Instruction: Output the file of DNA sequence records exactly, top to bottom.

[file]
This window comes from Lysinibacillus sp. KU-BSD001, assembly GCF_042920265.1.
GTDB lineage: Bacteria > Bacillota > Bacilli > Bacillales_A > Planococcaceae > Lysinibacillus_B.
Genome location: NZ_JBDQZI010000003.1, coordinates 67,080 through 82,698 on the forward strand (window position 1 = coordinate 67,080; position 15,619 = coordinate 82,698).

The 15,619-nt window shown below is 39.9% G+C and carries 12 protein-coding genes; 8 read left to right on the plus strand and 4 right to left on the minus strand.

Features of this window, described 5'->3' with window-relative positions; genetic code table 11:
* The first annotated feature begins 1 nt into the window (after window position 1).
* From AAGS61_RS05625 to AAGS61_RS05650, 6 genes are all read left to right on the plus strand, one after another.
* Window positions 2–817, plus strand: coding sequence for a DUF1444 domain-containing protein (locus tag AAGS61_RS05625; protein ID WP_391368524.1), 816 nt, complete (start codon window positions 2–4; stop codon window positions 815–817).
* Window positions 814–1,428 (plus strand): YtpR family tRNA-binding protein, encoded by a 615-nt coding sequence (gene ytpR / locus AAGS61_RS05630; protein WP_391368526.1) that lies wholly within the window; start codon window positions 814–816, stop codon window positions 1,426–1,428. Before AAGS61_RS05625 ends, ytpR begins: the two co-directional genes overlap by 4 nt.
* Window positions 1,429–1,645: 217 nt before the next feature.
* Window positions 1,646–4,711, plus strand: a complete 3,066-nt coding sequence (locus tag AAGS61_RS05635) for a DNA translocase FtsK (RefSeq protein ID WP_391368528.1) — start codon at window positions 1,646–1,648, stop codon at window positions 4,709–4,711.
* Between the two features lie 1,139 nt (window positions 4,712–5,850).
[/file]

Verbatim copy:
This window comes from Lysinibacillus sp. KU-BSD001, assembly GCF_042920265.1.
GTDB lineage: Bacteria > Bacillota > Bacilli > Bacillales_A > Planococcaceae > Lysinibacillus_B.
Genome location: NZ_JBDQZI010000003.1, coordinates 67,080 through 82,698 on the forward strand (window position 1 = coordinate 67,080; position 15,619 = coordinate 82,698).

The 15,619-nt window shown below is 39.9% G+C and carries 12 protein-coding genes; 8 read left to right on the plus strand and 4 right to left on the minus strand.

Features of this window, described 5'->3' with window-relative positions; genetic code table 11:
* The first annotated feature begins 1 nt into the window (after window position 1).
* From AAGS61_RS05625 to AAGS61_RS05650, 6 genes are all read left to right on the plus strand, one after another.
* Window positions 2–817, plus strand: coding sequence for a DUF1444 domain-containing protein (locus tag AAGS61_RS05625; protein ID WP_391368524.1), 816 nt, complete (start codon window positions 2–4; stop codon window positions 815–817).
* Window positions 814–1,428 (plus strand): YtpR family tRNA-binding protein, encoded by a 615-nt coding sequence (gene ytpR / locus AAGS61_RS05630; protein WP_391368526.1) that lies wholly within the window; start codon window positions 814–816, stop codon window positions 1,426–1,428. Before AAGS61_RS05625 ends, ytpR begins: the two co-directional genes overlap by 4 nt.
* Window positions 1,429–1,645: 217 nt before the next feature.
* Window positions 1,646–4,711, plus strand: a complete 3,066-nt coding sequence (locus tag AAGS61_RS05635) for a DNA translocase FtsK (RefSeq protein ID WP_391368528.1) — start codon at window positions 1,646–1,648, stop codon at window positions 4,709–4,711.
* Between the two features lie 1,139 nt (window positions 4,712–5,850).